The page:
Last month at the Five Thirty Eight blog, Nate Silver did a great job analyzing the amount of weather at various cities across the US, and in general exploring this distinction and the limits of its usefulness. Unfortunately, his title is a bit misleading:

“Which City Has The Most Unpredictable Weather?”

His use of unpredictable has nothing to do with the skills or abilities of the local meteorologists.** Instead, it is a reflection of the variability away from the climate average. That is, if you use the climate average as a forecast, how likely is it to be correct? In some areas, such as Phoenix, AZ, the climate average high temperature is a very good predictor. In others, like Minneapolis, the departures from average can be larger and more frequent, as exemplified above.

So, now that we have that discussion out of the way, and deferring things like uncertainty to another post, what do we know about Heard Island?

Expect cool temperatures, wet weather, and plenty of wind. The vast icy waters surrounding the island keep conditions from changing much. Temperatures remain near freezing year-round, with monthly average temperatures in summer still only 5.2 C (~41 F). The ocean provides plenty of moisture too; a research expedition from 1948-1954 recorded precipitation on 75% of days at Atlas Cove, one of the more accessible parts of the island.

The volcano can make its own weather by disrupting the west-to-east winds. Windward locations tend to see more fog and rain (like the coastal parts of San Francisco), while leeward areas see more sun and warmer temperatures (like Berkeley or Palo Alto). Lenticular clouds, formed when the humid air is pushed up around the mountain, are also found at Heard Island. Other conditions can cause cloud vortices when the smooth flow of wind is disrupted while passing the island, as seen in the picture at the top of this post.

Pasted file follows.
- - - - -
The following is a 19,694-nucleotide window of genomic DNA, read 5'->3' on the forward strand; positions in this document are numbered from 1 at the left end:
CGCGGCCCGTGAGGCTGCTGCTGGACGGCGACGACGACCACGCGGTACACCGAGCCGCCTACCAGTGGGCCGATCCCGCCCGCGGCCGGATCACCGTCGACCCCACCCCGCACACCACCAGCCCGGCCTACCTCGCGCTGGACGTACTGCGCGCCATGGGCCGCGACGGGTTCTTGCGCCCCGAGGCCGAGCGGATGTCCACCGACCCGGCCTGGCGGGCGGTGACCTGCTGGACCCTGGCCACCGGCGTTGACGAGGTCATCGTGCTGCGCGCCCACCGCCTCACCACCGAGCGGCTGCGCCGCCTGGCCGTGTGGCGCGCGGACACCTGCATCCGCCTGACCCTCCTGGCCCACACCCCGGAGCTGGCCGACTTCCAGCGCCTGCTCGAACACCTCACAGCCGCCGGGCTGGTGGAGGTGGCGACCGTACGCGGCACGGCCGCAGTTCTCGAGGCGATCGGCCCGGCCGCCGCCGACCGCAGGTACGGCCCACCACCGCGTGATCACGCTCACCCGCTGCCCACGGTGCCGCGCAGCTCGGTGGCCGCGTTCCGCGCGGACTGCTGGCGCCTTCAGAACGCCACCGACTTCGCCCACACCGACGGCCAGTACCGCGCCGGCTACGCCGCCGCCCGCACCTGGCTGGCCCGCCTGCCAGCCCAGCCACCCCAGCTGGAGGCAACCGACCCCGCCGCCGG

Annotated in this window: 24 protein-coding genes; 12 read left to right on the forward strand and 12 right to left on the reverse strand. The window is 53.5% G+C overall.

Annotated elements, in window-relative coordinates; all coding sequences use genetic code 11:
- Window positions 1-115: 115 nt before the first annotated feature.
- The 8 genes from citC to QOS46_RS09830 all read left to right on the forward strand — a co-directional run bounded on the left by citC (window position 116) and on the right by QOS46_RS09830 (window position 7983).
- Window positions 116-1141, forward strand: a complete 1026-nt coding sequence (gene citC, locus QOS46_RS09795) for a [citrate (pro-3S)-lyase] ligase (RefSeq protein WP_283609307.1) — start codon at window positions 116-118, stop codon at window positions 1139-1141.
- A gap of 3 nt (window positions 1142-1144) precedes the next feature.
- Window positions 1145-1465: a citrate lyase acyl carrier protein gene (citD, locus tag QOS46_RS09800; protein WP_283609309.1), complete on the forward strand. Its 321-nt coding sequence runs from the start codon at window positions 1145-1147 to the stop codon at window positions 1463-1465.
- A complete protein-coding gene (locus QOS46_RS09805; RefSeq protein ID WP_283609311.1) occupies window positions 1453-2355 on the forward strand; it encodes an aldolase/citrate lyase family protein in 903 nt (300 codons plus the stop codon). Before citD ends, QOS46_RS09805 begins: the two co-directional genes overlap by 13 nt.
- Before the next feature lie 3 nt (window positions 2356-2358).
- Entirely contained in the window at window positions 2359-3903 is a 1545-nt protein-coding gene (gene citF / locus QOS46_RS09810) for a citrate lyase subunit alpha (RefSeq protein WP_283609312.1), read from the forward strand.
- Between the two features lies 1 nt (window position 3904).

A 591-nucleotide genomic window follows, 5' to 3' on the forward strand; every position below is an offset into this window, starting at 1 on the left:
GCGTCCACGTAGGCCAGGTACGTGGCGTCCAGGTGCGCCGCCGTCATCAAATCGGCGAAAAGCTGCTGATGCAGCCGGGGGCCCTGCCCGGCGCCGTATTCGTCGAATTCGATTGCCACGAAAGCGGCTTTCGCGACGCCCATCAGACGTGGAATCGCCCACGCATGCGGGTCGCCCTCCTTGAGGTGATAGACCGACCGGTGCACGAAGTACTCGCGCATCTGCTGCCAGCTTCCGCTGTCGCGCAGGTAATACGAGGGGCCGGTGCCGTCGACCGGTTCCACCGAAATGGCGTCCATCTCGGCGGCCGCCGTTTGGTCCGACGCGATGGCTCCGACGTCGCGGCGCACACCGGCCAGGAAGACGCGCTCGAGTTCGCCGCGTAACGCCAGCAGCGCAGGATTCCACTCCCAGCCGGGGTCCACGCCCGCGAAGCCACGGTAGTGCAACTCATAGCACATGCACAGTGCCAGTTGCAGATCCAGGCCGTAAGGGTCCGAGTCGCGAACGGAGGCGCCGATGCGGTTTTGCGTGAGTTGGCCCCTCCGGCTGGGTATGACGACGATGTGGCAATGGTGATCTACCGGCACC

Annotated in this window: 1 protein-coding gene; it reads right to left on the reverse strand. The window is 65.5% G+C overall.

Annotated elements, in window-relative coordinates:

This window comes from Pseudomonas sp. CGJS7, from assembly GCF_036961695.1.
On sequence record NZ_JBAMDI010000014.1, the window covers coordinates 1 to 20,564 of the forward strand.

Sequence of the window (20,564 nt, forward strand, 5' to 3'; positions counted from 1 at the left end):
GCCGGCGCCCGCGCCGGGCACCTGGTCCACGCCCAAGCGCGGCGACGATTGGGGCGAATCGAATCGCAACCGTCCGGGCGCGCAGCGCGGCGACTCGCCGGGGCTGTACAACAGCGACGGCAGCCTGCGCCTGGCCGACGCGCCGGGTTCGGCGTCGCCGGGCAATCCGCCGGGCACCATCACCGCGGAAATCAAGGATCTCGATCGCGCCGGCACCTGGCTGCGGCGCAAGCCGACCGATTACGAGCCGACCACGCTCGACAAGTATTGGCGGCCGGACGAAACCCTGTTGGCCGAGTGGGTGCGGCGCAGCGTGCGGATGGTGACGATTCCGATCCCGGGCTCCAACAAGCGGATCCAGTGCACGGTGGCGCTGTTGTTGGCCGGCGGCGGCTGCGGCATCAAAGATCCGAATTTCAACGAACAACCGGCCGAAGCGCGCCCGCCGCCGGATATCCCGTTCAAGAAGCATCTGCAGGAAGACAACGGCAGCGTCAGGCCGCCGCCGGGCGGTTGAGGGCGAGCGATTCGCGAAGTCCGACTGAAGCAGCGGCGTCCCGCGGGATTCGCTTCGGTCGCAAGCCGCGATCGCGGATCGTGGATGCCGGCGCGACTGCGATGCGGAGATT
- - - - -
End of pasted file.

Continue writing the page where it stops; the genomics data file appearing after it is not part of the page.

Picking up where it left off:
In the southern hemisphere, there is much less land to disrupt the smooth flow of air than there is in the northern hemisphere. Consequently, the winds tend to be stronger more consistent. At Atlas Cove, the average wind speeds are around 26-33.5 km/h (16-21 mph), with gusts recorded up to ~180 km/h (110 mph). That means we can expect damage similar to that found from a borderline EF1/EF2 tornado.***

In short, the climate of Heard Island is near-freezing, wet, and strongly influenced and moderated by the water around it. Be prepared for cold, snow, rain, and wind. There will be some sunshine in there too, but it won’t be the norm.

* The National Weather Service computes this over the 30-year period of 1981-2010.
** Variable would have been a more appropriate word, because devious has deviated from the sense which would be useful here.
*** Tornado categories use the Enhanced Fujita scale (0-5, 5 is strongest), and are estimates of wind speed based on damage. Obviously we’d rather use a direct measurement and have our camp sturdy enough to not have damage to use for estimating wind speed. More on the inner workings of the (enhanced) Fujita scale can be found at the NOAA Storm Prediction Center.